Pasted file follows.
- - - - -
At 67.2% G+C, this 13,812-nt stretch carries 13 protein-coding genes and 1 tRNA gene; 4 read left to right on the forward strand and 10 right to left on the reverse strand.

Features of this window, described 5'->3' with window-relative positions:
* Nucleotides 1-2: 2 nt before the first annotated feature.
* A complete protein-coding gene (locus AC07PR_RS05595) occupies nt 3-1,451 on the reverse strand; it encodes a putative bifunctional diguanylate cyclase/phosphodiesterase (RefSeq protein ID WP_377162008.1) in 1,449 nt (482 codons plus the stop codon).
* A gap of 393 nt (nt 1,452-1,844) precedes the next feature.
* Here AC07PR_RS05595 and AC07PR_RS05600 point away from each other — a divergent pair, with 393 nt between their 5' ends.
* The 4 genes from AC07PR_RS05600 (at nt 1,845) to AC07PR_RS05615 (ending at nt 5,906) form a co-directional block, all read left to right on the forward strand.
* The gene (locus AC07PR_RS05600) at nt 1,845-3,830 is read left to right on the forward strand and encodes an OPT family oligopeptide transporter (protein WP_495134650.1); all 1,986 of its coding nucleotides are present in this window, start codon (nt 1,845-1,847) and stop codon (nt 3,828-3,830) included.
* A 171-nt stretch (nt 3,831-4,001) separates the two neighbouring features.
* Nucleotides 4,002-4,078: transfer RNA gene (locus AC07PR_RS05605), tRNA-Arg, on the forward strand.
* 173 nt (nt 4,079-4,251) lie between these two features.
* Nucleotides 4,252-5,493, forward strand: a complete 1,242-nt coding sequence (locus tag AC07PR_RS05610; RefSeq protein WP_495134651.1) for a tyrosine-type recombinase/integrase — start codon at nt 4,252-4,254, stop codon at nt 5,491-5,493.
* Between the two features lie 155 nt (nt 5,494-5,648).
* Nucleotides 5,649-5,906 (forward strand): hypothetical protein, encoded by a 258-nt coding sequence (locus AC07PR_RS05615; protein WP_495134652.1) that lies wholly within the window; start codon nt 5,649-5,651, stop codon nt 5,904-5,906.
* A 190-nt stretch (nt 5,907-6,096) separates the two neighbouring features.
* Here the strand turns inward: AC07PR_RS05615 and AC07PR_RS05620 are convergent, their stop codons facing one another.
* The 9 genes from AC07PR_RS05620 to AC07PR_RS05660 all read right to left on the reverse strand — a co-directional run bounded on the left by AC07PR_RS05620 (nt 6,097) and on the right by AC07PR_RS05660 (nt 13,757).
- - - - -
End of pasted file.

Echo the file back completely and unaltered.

At 67.2% G+C, this 13,812-nt stretch carries 13 protein-coding genes and 1 tRNA gene; 4 read left to right on the forward strand and 10 right to left on the reverse strand.

Features of this window, described 5'->3' with window-relative positions:
* Nucleotides 1-2: 2 nt before the first annotated feature.
* A complete protein-coding gene (locus AC07PR_RS05595) occupies nt 3-1,451 on the reverse strand; it encodes a putative bifunctional diguanylate cyclase/phosphodiesterase (RefSeq protein ID WP_377162008.1) in 1,449 nt (482 codons plus the stop codon).
* A gap of 393 nt (nt 1,452-1,844) precedes the next feature.
* Here AC07PR_RS05595 and AC07PR_RS05600 point away from each other — a divergent pair, with 393 nt between their 5' ends.
* The 4 genes from AC07PR_RS05600 (at nt 1,845) to AC07PR_RS05615 (ending at nt 5,906) form a co-directional block, all read left to right on the forward strand.
* The gene (locus AC07PR_RS05600) at nt 1,845-3,830 is read left to right on the forward strand and encodes an OPT family oligopeptide transporter (protein WP_495134650.1); all 1,986 of its coding nucleotides are present in this window, start codon (nt 1,845-1,847) and stop codon (nt 3,828-3,830) included.
* A 171-nt stretch (nt 3,831-4,001) separates the two neighbouring features.
* Nucleotides 4,002-4,078: transfer RNA gene (locus AC07PR_RS05605), tRNA-Arg, on the forward strand.
* 173 nt (nt 4,079-4,251) lie between these two features.
* Nucleotides 4,252-5,493, forward strand: a complete 1,242-nt coding sequence (locus tag AC07PR_RS05610; RefSeq protein WP_495134651.1) for a tyrosine-type recombinase/integrase — start codon at nt 4,252-4,254, stop codon at nt 5,491-5,493.
* Between the two features lie 155 nt (nt 5,494-5,648).
* Nucleotides 5,649-5,906 (forward strand): hypothetical protein, encoded by a 258-nt coding sequence (locus AC07PR_RS05615; protein WP_495134652.1) that lies wholly within the window; start codon nt 5,649-5,651, stop codon nt 5,904-5,906.
* A 190-nt stretch (nt 5,907-6,096) separates the two neighbouring features.
* Here the strand turns inward: AC07PR_RS05615 and AC07PR_RS05620 are convergent, their stop codons facing one another.
* The 9 genes from AC07PR_RS05620 to AC07PR_RS05660 all read right to left on the reverse strand — a co-directional run bounded on the left by AC07PR_RS05620 (nt 6,097) and on the right by AC07PR_RS05660 (nt 13,757).